Analyzing moves made by the Yankees in the off-season and game recaps during the season.
Banner/Layout courtesy of Zach Lasky.
Thursday, January 12, 2012
Edwin Jackson: Desperation or the Real Thing?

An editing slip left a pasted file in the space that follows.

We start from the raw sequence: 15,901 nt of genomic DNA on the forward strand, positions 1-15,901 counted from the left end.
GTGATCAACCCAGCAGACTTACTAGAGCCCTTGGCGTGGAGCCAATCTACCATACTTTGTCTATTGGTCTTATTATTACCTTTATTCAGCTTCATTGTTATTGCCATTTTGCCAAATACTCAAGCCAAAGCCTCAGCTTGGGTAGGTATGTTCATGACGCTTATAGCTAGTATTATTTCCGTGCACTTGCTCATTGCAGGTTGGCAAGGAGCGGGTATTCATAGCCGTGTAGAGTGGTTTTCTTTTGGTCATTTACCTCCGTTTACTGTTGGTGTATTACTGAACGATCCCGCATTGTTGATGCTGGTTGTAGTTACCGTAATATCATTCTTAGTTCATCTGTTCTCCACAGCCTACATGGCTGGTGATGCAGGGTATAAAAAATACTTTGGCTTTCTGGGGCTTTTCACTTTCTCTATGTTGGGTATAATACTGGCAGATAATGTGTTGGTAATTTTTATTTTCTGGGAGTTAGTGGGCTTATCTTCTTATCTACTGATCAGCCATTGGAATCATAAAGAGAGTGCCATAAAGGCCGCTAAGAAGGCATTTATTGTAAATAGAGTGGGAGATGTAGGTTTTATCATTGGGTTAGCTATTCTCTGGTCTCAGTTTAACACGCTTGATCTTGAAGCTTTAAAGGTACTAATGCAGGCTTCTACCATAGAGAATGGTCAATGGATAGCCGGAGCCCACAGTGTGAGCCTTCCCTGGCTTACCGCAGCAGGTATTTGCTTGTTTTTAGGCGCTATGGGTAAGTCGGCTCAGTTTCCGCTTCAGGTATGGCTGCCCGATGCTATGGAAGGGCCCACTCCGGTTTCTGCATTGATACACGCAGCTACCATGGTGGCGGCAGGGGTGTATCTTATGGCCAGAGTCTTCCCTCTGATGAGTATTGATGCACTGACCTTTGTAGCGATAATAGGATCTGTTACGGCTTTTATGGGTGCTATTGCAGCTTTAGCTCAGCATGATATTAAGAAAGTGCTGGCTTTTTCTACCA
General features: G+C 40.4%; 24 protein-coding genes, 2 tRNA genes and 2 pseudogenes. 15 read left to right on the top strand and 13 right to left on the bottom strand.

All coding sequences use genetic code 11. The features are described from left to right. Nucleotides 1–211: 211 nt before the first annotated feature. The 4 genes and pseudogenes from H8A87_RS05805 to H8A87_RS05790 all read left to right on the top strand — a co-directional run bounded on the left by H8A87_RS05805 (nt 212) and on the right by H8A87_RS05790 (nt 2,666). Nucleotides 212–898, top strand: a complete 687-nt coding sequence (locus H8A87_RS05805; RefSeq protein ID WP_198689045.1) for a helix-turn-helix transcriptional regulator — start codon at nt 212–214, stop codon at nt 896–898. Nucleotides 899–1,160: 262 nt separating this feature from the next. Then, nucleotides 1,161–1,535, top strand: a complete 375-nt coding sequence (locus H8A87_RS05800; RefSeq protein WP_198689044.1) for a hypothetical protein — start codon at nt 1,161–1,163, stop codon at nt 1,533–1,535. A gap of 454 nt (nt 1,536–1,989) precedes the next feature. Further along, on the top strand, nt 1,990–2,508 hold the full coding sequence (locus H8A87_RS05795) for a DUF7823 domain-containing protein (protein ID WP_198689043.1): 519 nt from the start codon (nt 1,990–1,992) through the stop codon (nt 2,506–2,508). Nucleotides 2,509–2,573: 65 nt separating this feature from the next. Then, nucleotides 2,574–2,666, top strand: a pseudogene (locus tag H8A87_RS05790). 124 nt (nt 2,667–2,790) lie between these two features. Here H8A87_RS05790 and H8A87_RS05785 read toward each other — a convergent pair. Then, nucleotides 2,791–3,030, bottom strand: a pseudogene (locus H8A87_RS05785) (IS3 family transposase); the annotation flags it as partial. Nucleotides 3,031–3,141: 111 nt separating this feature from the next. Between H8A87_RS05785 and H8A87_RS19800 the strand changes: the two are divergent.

Yesterday, Hal Steinbrenner sat down with Jackson's agent, Scott Boras to discuss Edwin Jackson and if a possible deal can be created. Yankees fans are jumping on the E-Jax bandwagon out of pure desperation. Jackson is a headcase, much like somebody the Yankees have on their starting staff *cough*AJ Burnett*cough*. His stuff is appealing but let's face it. Do we really want another starter with question marks on a long term deal? Jackson is the premiere pitcher left on the market who is seeking a multi-year deal worth 15-17 million dollars per season. For that asking price, no thanks to Edwin Jackson. If Jackson is willing to accept a one to two year deal from the Yankees worth about 8-12 million dollars per year, I would be alright with it. The lack of free agent starting pitching this off-season is making Jackson look more enticing than he really is. Trading for a top-notch starter is difficult and impossible without including Betances or Banuelos. Too much has been invested in the Killer B's to just trade them for a Matt Garza or a Gio Gonzalez. A better option for the Yankees would be to sign a free agent starter such as Roy Oswalt to a low risk, high reward one year deal to see if he can contribute without his back giving out. I'm very leery about Kuroda only because of his previously stated skepticism about pitching in New York. The last thing the Yankees need in a rotation full of question marks is another disaster. Look up: Vazquez, Javier... part one and part two. So to conclude, the Yankees best options are to settle with a one to two year deal with Jackson to see what he can bring to the table. He is not a lock to be a reliable starter but he is proven to be healthy. I just don't think he has what it takes to pitch in the American League East. For me, Hal meeting with Boras is purely a move out of desperation. If something can come of it, I am willing to try it out as long as it is not a long-term contract. For me personally, Jackson is not the real thing. His ability serves as a mirage that will painfully be uncovered if the Yankees sign him to a long term deal.